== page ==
Thursday, February 24, 2011

Rebatch Project Ideas

Rebatch soap is a fantastic way to make rustic, artisan soaps by hand without using lye. It gives you the freedom to incorporate whatever additives you'd like because the saponification process has already been completed. Certain ingredients that would otherwise react to the lye in cold process soapmaking, such as dried florals and herbs, can be used without fear that their colour or characteristics might be compromised. Any fragrance or essential oil can be used without potentially speeding up trace or your soap seizing, as well as any colourant! The additions of nourishing nutrients can also be incorporated such as vitamins, proteins, and specialty skincare oils for extra benefit.

Above are pictures of 3 beautiful rebatch soaps we've made: Lavender, featuring Lavender Flowers, Lavender Essential Oil, and Ultramarine Purple as a colourant; Lemongrass soap with Lemongrass Essential Oil, Calendula Petals, and Annato powder; and Green Tea soap containing Green Tea Fragrance and Green Tea Leaves.

To make these amazing soaps yourself click here for the full project sheets.

The instructions for rebatch soap are easy:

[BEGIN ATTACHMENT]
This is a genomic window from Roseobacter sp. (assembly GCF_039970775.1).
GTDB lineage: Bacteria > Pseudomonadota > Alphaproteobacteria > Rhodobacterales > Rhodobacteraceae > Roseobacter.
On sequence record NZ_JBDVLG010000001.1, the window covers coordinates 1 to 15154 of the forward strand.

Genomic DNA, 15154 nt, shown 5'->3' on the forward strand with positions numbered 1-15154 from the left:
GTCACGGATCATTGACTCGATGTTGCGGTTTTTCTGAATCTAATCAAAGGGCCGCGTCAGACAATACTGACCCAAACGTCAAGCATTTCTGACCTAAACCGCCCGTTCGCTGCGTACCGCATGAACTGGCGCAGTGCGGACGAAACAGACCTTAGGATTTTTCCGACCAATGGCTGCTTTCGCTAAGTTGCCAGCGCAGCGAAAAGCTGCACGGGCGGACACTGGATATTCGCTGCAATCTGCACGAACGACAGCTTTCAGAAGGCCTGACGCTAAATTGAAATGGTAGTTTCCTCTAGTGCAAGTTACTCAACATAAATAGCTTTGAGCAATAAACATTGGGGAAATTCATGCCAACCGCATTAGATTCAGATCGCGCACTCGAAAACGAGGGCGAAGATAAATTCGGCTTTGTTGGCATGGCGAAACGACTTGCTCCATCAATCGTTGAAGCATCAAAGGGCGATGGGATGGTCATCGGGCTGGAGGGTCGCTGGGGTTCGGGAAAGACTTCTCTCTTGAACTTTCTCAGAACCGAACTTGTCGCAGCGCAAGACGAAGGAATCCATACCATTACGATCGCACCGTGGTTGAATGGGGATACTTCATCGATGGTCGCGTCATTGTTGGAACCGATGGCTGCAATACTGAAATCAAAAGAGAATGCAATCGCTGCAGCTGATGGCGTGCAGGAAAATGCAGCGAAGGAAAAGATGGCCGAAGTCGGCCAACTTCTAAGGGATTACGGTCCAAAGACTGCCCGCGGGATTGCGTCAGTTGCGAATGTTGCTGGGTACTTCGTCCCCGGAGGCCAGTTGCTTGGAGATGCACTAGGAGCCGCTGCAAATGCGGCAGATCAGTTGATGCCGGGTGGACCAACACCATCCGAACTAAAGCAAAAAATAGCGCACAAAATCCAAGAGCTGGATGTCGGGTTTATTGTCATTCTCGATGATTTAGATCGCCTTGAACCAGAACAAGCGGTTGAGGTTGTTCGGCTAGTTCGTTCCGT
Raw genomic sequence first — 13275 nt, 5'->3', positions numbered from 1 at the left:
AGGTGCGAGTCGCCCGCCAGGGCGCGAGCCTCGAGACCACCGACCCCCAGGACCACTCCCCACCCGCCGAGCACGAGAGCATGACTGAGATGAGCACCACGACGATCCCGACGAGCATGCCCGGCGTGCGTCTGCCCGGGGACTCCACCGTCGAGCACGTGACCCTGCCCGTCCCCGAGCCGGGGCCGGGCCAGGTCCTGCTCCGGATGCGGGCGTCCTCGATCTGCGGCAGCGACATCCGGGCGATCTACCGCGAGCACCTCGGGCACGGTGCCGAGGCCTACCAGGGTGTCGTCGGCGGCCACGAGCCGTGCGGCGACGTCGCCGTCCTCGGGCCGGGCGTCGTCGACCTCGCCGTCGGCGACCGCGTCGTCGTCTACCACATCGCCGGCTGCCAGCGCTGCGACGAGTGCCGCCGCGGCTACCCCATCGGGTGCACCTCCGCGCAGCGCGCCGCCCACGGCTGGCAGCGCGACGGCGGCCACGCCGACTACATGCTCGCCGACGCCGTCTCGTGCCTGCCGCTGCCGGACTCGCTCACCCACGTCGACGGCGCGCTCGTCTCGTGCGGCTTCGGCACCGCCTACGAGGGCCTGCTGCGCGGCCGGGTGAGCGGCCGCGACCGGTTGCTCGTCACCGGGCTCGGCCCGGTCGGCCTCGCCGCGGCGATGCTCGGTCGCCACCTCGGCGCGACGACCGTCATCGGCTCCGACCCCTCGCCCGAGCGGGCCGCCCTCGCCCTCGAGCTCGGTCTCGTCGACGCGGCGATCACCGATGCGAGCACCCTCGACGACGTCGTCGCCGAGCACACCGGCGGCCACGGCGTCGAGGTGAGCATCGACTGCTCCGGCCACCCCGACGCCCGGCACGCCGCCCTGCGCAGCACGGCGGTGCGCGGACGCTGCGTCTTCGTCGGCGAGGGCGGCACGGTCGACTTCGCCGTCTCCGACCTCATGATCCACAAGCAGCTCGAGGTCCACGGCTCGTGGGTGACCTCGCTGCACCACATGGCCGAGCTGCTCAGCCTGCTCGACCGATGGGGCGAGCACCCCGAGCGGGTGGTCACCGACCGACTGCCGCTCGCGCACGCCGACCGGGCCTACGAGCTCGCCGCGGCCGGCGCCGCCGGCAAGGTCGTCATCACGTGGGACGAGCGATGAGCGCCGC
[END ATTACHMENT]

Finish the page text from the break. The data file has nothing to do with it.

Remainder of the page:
1. Fill a large pot with water and bring to a boil. Place desired amount of rebatch soap in a large, heavy zip lock bag, then place inside a second zip lock bag, ensuring that both are sealed.

2. Place the grated soap bag in the water, reduce heat to medium-low, then cover and gently boil for 1 hour. During this time, prepare your molds and any other additives you may be using.

3. After an hour, using oven mitts take the bag out of the water and place on a towel on the counter. Gently knead or mush the soap around until an even consistency is reached. If you can still see grated soap chunks, place the bag back in the pot and boil for another 20-30 minutes. Carefully remove from water and repeat kneading.

4. If desired consistency cannot still be reached, add 2-4 tbsp of water per pound of soap base and put back in the hot water for another 20-30 mins.

5. Once the soap has reached the smooth consistency of thin mashed potatoes, add any essential or fragrance oil, floral, colour, or other additive and knead well to distribute.

6. Snip off the corner of the bag and pipe the soap into your mold, making sure you fill the sides and corners. Cover your mold with plastic wrap or freezer paper and let sit until hard, then remove from the mold. Depending on how much water and other liquid has been added, the soap may need to cure for up to a couple weeks to create a hard bar with great longevity.

Keep in mind that rebatch soap produces a more rustic-looking bar than cold process with lots of character. The possibilities are virtually limitless!

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